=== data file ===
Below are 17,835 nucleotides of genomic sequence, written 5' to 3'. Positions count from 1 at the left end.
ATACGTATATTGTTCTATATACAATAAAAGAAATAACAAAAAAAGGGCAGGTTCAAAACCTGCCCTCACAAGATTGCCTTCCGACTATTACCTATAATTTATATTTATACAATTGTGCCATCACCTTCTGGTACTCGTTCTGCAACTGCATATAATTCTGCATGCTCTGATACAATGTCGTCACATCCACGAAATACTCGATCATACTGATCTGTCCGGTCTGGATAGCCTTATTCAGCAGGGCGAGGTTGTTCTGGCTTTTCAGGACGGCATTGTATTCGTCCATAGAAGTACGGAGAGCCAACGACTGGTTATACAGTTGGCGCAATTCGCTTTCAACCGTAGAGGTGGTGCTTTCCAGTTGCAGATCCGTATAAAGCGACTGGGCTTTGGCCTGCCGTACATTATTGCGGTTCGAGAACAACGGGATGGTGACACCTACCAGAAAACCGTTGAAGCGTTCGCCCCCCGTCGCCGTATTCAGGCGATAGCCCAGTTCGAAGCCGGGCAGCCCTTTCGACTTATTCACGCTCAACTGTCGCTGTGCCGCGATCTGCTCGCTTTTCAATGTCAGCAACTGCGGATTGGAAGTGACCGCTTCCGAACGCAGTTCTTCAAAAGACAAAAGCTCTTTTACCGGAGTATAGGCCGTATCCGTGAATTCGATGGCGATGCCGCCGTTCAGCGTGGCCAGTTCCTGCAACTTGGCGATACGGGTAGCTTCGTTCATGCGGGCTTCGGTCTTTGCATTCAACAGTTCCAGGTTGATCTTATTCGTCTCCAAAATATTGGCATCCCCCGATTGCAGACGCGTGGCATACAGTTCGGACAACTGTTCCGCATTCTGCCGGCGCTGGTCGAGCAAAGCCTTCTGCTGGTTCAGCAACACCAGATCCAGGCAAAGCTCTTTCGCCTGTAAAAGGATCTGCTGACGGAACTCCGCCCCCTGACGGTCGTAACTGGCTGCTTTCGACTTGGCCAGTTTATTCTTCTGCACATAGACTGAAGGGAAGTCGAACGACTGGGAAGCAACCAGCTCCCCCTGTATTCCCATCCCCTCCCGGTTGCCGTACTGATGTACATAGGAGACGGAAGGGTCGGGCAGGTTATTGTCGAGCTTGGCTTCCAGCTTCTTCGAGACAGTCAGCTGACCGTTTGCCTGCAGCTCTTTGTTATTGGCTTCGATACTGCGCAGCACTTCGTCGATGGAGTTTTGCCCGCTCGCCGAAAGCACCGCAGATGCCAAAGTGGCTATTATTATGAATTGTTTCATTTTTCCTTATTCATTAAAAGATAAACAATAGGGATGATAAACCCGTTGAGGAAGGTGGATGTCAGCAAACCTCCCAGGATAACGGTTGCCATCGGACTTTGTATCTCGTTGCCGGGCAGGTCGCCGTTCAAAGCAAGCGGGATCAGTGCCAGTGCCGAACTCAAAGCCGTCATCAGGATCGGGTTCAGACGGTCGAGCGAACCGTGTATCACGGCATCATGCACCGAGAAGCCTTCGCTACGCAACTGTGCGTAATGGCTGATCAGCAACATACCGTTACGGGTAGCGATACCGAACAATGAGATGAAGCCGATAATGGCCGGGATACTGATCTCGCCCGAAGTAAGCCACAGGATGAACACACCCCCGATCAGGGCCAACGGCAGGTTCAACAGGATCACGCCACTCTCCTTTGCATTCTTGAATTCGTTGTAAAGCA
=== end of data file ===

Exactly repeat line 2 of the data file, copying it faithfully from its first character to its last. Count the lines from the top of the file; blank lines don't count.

ATACGTATATTGTTCTATATACAATAAAAGAAATAACAAAAAAAGGGCAGGTTCAAAACCTGCCCTCACAAGATTGCCTTCCGACTATTACCTATAATTTATATTTATACAATTGTGCCATCACCTTCTGGTACTCGTTCTGCAACTGCATATAATTCTGCATGCTCTGATACAATGTCGTCACATCCACGAAATACTCGATCATACTGATCTGTCCGGTCTGGATAGCCTTATTCAGCAGGGCGAGGTTGTTCTGGCTTTTCAGGACGGCATTGTATTCGTCCATAGAAGTACGGAGAGCCAACGACTGGTTATACAGTTGGCGCAATTCGCTTTCAACCGTAGAGGTGGTGCTTTCCAGTTGCAGATCCGTATAAAGCGACTGGGCTTTGGCCTGCCGTACATTATTGCGGTTCGAGAACAACGGGATGGTGACACCTACCAGAAAACCGTTGAAGCGTTCGCCCCCCGTCGCCGTATTCAGGCGATAGCCCAGTTCGAAGCCGGGCAGCCCTTTCGACTTATTCACGCTCAACTGTCGCTGTGCCGCGATCTGCTCGCTTTTCAATGTCAGCAACTGCGGATTGGAAGTGACCGCTTCCGAACGCAGTTCTTCAAAAGACAAAAGCTCTTTTACCGGAGTATAGGCCGTATCCGTGAATTCGATGGCGATGCCGCCGTTCAGCGTGGCCAGTTCCTGCAACTTGGCGATACGGGTAGCTTCGTTCATGCGGGCTTCGGTCTTTGCATTCAACAGTTCCAGGTTGATCTTATTCGTCTCCAAAATATTGGCATCCCCCGATTGCAGACGCGTGGCATACAGTTCGGACAACTGTTCCGCATTCTGCCGGCGCTGGTCGAGCAAAGCCTTCTGCTGGTTCAGCAACACCAGATCCAGGCAAAGCTCTTTCGCCTGTAAAAGGATCTGCTGACGGAACTCCGCCCCCTGACGGTCGTAACTGGCTGCTTTCGACTTGGCCAGTTTATTCTTCTGCACATAGACTGAAGGGAAGTCGAACGACTGGGAAGCAACCAGCTCCCCCTGTATTCCCATCCCCTCCCGGTTGCCGTACTGATGTACATAGGAGACGGAAGGGTCGGGCAGGTTATTGTCGAGCTTGGCTTCCAGCTTCTTCGAGACAGTCAGCTGACCGTTTGCCTGCAGCTCTTTGTTATTGGCTTCGATACTGCGCAGCACTTCGTCGATGGAGTTTTGCCCGCTCGCCGAAAGCACCGCAGATGCCAAAGTGGCTATTATTATGAATTGTTTCATTTTTCCTTATTCATTAAAAGATAAACAATAGGGATGATAAACCCGTTGAGGAAGGTGGATGTCAGCAAACCTCCCAGGATAACGGTTGCCATCGGACTTTGTATCTCGTTGCCGGGCAGGTCGCCGTTCAAAGCAAGCGGGATCAGTGCCAGTGCCGAACTCAAAGCCGTCATCAGGATCGGGTTCAGACGGTCGAGCGAACCGTGTATCACGGCATCATGCACCGAGAAGCCTTCGCTACGCAACTGTGCGTAATGGCTGATCAGCAACATACCGTTACGGGTAGCGATACCGAACAATGAGATGAAGCCGATAATGGCCGGGATACTGATCTCGCCCGAAGTAAGCCACAGGATGAACACACCCCCGATCAGGGCCAACGGCAGGTTCAACAGGATCACGCCACTCTCCTTTGCATTCTTGAATTCGTTGTAAAGCA